It’s estimated that in 2021, there will be over half a million homeless people in the United States. One major hurdle homeless people experience is the lack of regular mail delivery.
So you might be wondering what USPS does to ensure the homeless have access to mail. I was interested in the same thing, so I researched the matter, and here’s what I discovered!
Can a Homeless Person Get a Free USPS PO Box?
The United States Postal Service offers free PO boxes to homeless persons without a permanent residence. Those requesting this service must fill out an application and provide some form of identification. Then, the local Postmaster approves the requests. Those who don’t qualify for a free PO box may instead be eligible for General Delivery.
To learn more about how to sign up for a free USPS PO box and how General Delivery can take the place of a PO box for those who don’t qualify, find all you need to know below!
How Can a Homeless Person Sign Up For a Free USPS PO Box?
The Postal Service’s commitment to delivering mail to every address in the United States extends beyond just mailboxes or driveways.
This government agency, the only one to be constitutionally guaranteed to U.S. citizens, also works to ensure that the homeless population continues to have access to mail.
So, if you or a loved one are experiencing homelessness and require a permanent place of delivery for mailpieces, the first step is to obtain and fill out an application.
That said, the Postal Service uses the same application for all PO box requests, PS form 1093.
Also, it’s important to fill out this application to the best of your ability, sticking to the white space (the greyed-out area is for Post Office use only).
After that, your next step is to physically take the application to your closest Post Office location. With that, you must do this because you will have to speak to the Postmaster of that building.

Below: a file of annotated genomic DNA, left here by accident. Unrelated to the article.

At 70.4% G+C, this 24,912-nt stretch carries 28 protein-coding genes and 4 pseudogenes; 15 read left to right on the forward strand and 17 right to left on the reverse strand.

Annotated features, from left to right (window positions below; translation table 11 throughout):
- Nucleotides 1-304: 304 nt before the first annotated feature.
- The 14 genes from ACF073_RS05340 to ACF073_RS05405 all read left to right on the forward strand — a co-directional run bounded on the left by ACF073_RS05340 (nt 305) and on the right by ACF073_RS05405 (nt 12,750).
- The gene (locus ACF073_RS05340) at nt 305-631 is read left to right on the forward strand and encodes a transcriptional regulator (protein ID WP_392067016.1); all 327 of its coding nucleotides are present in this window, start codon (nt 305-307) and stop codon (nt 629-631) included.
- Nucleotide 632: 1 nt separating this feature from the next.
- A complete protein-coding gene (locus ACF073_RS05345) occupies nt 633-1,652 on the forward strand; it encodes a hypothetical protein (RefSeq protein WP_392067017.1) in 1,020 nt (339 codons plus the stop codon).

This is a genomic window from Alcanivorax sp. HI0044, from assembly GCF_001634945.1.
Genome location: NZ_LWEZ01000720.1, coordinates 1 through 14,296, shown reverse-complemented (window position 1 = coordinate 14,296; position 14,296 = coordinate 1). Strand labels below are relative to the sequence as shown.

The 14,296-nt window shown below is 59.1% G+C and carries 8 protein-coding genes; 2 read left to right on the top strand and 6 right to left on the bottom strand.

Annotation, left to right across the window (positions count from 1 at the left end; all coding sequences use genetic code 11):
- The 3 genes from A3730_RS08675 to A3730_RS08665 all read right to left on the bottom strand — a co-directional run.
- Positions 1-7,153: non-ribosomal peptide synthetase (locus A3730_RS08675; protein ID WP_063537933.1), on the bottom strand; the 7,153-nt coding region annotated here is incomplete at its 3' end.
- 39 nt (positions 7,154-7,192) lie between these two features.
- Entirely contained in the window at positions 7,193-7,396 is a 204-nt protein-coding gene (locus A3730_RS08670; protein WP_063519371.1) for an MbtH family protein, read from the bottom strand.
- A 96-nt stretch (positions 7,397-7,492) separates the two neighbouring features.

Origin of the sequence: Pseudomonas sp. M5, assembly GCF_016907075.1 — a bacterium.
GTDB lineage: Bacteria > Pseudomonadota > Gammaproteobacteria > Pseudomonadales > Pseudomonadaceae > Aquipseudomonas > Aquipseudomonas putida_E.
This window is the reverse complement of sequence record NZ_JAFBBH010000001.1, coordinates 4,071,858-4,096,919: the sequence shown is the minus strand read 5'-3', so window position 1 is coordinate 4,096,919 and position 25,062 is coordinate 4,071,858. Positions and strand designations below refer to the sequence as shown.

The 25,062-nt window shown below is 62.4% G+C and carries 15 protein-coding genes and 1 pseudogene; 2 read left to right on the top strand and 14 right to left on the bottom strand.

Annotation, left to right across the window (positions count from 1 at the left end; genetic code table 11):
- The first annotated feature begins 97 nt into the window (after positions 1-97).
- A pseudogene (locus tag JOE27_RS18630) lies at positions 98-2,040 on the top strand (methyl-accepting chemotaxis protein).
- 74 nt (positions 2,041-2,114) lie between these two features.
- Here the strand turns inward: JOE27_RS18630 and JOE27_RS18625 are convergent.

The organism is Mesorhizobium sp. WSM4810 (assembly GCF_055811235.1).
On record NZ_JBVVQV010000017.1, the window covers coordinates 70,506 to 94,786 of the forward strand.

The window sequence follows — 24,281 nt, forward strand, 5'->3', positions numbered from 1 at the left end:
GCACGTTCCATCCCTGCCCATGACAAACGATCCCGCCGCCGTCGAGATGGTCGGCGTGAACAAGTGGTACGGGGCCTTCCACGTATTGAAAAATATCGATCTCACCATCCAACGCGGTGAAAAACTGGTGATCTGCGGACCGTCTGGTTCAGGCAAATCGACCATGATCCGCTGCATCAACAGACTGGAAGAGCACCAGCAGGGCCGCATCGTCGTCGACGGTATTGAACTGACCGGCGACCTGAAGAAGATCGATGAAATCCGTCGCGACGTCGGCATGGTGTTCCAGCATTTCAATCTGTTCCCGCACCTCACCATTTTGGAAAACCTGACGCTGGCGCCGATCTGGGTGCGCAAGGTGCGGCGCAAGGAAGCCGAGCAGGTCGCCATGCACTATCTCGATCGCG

Also, there’s one area on the application that might cause some alarm – the identification section.
Further, the eligibility for a homeless person is different than for a non-homeless one because the USPS recognizes that the difficulty for the former in obtaining identification is exponential.
Instead, if you’re applying to receive a free PO box due to homelessness, you must meet these requirements:
- You have a valid form of ID (state-issued ID or driver’s license, passport, etc.).
- If you don’t have a valid form of ID, you’re known to the Postmaster, and they can vouch for your identification.
- You have a valid point of contact for the Post Office to reach you when necessary ( yours or a family member’s cell phone number or email address).
Additionally, you may use the phone number of a reliable friend, a place of employment, a shelter or charity institution, or your social services office.
If you have given the Post Office one point of contact, say a friend’s phone number, but then no longer have access to it, you must go in and inform the Postmaster of the change.
If you’re approved, you will be assigned a box and given a key. Some Post Offices, particularly larger/busier ones, have 24-hour access to the lobby and PO boxes.
But you can check online at USPS.com to see what your hours of access will be.
Further, if you have internet access and an email address, you can sign up for Informed Delivery.
That way, if you can’t access your PO box every day, you can at least see what’s being delivered.
Why Was Your Free USPS PO Box Application Denied?
There are a few reasons why an application for a free USPS PO box might be denied.
First and foremost, if you don’t have any of the requirements necessary to set one up, the Postmaster will not be able to approve the application.
For example, if you have no point of contact, the Postmaster will be much less likely to issue an approval.
Also, if you don’t have an ID and you’re not known to the Postmaster, that would be grounds for denial.
Or, an application denial could be that the Post Office doesn’t have any available PO boxes. If that’s the case, and you live in a city with multiple locations, you can try a different one.
Still, if that’s inconvenient or would cause undue hardship, there’s another option outside of a PO box so that you can access mail (see below).
What If a Homeless Person Doesn’t Meet Requirements For a Free PO Box?
If a homeless person doesn’t meet the requirements for a free PO box, all hope is not lost. For example, the Postmaster can instead set them up with General Delivery.
That said, General Delivery is a service used by many different types of people with various lifestyles.
With General Delivery, the Post Office holds mail at one of its locations for customers to come in and retrieve.
However, the major downside of General Delivery vs. a PO box is that PO boxes are accessible at any time, whereas General Delivery is only accessible during retail hours.
Still, General Delivery is a free service to the homeless population and can be used in the meantime while waiting for a PO box to free up.